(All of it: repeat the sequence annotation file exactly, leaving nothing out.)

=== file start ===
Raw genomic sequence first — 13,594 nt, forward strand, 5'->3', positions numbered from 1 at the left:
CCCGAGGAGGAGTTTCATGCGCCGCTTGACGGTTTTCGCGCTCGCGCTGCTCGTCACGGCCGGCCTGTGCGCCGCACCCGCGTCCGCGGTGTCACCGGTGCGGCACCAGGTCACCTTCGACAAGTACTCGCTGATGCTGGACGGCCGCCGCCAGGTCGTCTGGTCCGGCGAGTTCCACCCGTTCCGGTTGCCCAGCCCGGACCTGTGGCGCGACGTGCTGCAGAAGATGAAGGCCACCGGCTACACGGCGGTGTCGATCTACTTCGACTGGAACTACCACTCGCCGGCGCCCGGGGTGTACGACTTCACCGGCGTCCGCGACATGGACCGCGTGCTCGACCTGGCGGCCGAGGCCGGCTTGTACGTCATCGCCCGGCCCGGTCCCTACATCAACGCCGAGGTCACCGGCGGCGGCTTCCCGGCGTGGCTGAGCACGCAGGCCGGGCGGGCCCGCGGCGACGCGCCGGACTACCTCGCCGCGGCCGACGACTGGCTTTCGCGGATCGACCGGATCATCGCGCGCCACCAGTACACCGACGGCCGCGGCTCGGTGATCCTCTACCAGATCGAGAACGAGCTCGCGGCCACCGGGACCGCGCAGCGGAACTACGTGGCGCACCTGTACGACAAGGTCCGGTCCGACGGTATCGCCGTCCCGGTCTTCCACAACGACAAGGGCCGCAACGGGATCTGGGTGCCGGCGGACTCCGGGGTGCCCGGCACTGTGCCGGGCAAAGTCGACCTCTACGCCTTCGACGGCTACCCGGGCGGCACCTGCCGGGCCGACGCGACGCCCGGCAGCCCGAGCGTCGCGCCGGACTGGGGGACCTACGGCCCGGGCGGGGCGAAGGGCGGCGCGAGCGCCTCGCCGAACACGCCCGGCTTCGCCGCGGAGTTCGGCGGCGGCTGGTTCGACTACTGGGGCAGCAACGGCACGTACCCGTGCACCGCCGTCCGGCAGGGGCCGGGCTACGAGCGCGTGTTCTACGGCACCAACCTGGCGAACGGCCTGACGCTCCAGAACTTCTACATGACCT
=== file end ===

Raw genomic sequence first — 13,594 nt, forward strand, 5'->3', positions numbered from 1 at the left:
CCCGAGGAGGAGTTTCATGCGCCGCTTGACGGTTTTCGCGCTCGCGCTGCTCGTCACGGCCGGCCTGTGCGCCGCACCCGCGTCCGCGGTGTCACCGGTGCGGCACCAGGTCACCTTCGACAAGTACTCGCTGATGCTGGACGGCCGCCGCCAGGTCGTCTGGTCCGGCGAGTTCCACCCGTTCCGGTTGCCCAGCCCGGACCTGTGGCGCGACGTGCTGCAGAAGATGAAGGCCACCGGCTACACGGCGGTGTCGATCTACTTCGACTGGAACTACCACTCGCCGGCGCCCGGGGTGTACGACTTCACCGGCGTCCGCGACATGGACCGCGTGCTCGACCTGGCGGCCGAGGCCGGCTTGTACGTCATCGCCCGGCCCGGTCCCTACATCAACGCCGAGGTCACCGGCGGCGGCTTCCCGGCGTGGCTGAGCACGCAGGCCGGGCGGGCCCGCGGCGACGCGCCGGACTACCTCGCCGCGGCCGACGACTGGCTTTCGCGGATCGACCGGATCATCGCGCGCCACCAGTACACCGACGGCCGCGGCTCGGTGATCCTCTACCAGATCGAGAACGAGCTCGCGGCCACCGGGACCGCGCAGCGGAACTACGTGGCGCACCTGTACGACAAGGTCCGGTCCGACGGTATCGCCGTCCCGGTCTTCCACAACGACAAGGGCCGCAACGGGATCTGGGTGCCGGCGGACTCCGGGGTGCCCGGCACTGTGCCGGGCAAAGTCGACCTCTACGCCTTCGACGGCTACCCGGGCGGCACCTGCCGGGCCGACGCGACGCCCGGCAGCCCGAGCGTCGCGCCGGACTGGGGGACCTACGGCCCGGGCGGGGCGAAGGGCGGCGCGAGCGCCTCGCCGAACACGCCCGGCTTCGCCGCGGAGTTCGGCGGCGGCTGGTTCGACTACTGGGGCAGCAACGGCACGTACCCGTGCACCGCCGTCCGGCAGGGGCCGGGCTACGAGCGCGTGTTCTACGGCACCAACCTGGCGAACGGCCTGACGCTCCAGAACTTCTACATGACCT